Former FDA Research Virologist Suggests “Accelerated Approvals” of Covid-19 Vaccines

(p. A15) Covid-19 is a genuine emergency. Drug and biotech companies and academic institutions are doing their part, and regulators need to, as well. Having been a research virologist who spent 15 years at the FDA as the agency’s “biotechnology czar,” I have some suggestions:

. . .

• The FDA should issue “accelerated approvals” after testing in only limited populations. Additional subgroups—children, pregnant women, etc.—can be tested after approval. The accelerated approvals should be granted before the duration of postvaccination immunity has been ascertained. More-comprehensive trials can then confirm safety, efficacy and the length of time that immunity lasts.

• Establish reciprocity of approvals between the FDA and trusted counterparts in certain foreign countries (Australia, Canada, New Zealand, Japan, the Scandinavian countries and the European Medicines Agency), so that if one of them approves a vaccine, it is automatically approved in the other countries.

For the full commentary, see:

Henry I. Miller. “A Covid Vaccine: Faster, Please.” The Wall Street Journal (Thursday, April 23, 2020): A15.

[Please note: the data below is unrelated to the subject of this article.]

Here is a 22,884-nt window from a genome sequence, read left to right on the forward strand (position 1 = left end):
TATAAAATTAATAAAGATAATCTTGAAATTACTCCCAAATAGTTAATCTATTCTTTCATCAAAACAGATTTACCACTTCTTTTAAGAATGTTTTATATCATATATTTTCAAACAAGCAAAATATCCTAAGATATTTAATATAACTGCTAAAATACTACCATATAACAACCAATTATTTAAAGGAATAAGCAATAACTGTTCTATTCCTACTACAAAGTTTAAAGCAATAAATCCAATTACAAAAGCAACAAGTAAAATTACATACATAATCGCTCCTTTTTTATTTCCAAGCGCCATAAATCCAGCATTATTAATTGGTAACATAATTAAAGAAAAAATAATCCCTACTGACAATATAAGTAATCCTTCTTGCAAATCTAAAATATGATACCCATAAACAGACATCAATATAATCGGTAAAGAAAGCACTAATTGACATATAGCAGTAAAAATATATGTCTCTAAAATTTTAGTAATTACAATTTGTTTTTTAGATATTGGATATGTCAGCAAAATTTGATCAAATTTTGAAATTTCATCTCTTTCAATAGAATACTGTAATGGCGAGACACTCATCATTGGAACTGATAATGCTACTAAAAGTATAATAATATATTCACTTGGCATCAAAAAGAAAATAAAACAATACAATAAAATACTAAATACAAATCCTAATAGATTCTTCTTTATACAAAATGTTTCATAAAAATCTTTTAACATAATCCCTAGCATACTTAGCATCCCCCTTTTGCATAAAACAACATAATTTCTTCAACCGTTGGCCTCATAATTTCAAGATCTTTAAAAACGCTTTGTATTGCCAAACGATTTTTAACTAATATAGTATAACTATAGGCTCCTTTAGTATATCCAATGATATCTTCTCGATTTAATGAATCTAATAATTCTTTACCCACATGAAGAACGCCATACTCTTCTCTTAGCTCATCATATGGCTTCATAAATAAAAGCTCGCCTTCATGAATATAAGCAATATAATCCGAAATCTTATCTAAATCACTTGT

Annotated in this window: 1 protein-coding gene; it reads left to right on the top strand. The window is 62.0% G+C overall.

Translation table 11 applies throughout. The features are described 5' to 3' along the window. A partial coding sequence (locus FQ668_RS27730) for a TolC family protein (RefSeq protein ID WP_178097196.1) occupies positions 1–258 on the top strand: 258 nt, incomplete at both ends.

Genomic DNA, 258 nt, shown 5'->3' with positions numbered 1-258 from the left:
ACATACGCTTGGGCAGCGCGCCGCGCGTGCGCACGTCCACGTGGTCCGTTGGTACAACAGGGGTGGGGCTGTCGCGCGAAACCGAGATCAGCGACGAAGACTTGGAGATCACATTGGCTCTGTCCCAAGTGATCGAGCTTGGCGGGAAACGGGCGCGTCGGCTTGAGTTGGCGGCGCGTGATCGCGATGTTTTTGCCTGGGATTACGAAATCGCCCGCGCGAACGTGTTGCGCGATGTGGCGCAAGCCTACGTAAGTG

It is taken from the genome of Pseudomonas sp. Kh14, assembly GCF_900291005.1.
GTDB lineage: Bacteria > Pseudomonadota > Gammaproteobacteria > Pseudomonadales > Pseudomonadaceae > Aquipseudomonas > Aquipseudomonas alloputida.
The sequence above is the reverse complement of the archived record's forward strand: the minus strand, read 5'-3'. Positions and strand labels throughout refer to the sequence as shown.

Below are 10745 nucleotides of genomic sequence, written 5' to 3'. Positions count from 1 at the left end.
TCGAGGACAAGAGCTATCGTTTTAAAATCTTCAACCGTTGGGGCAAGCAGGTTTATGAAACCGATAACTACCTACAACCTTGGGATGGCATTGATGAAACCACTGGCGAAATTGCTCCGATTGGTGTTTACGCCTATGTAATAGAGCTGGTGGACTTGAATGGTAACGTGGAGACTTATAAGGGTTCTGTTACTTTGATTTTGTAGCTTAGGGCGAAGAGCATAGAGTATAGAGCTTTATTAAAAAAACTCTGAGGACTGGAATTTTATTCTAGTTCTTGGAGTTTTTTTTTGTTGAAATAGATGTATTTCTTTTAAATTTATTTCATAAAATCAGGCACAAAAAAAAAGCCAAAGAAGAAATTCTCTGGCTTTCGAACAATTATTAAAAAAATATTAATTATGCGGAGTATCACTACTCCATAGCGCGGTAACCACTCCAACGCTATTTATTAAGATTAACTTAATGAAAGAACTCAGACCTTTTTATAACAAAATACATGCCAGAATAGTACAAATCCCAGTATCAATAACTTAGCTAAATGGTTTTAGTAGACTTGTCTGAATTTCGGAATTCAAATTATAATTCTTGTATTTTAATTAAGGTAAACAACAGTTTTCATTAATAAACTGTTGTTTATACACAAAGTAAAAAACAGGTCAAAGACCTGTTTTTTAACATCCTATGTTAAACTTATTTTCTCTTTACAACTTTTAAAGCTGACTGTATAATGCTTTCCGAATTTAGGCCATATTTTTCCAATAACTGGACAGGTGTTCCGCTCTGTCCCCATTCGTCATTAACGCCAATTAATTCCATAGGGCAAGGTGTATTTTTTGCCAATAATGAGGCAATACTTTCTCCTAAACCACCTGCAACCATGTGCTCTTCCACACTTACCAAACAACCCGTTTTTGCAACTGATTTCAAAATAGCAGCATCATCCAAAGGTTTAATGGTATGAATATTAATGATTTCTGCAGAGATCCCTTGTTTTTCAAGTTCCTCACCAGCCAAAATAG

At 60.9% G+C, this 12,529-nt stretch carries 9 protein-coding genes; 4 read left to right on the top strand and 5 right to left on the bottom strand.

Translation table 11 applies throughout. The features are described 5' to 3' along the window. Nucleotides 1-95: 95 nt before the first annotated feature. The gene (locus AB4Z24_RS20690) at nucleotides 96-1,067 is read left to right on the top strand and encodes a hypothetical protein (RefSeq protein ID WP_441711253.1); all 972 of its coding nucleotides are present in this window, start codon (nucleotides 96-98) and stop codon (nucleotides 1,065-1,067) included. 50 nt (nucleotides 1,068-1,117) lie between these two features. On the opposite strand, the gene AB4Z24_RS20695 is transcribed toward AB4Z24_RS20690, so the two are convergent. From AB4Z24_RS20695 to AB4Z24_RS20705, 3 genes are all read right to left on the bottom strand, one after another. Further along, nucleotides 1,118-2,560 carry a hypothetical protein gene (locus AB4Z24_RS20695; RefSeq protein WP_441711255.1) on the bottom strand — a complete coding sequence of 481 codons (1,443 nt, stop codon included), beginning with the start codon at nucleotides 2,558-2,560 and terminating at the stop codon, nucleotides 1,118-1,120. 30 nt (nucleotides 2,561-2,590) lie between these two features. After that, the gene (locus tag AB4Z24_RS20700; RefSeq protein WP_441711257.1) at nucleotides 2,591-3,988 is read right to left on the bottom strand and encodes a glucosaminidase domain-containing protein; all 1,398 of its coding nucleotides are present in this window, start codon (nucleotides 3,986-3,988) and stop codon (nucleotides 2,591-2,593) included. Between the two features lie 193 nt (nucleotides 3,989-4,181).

(Note: ellipsis added.)

(Note: the online version of the commentary has the date April 22, 2020, and has the title “A Coronavirus Vaccine: Faster, Please.”)

Patients Die Due to Doctors Who Are “Busy Entering Health Care Data” Required by “Mandated Protocols”

(p. 18) Doctors today often complain of working in an occupational black hole in which patient encounters are compressed into smaller and smaller space and time. You can do a passable job in a 10-minute visit, they say, but it is impossible to appreciate the subtleties of patient care when you are rushing.

Enter “Slow Medicine: The Way to Healing,” a wonderful new memoir by Dr. Victoria Sweet.

. . .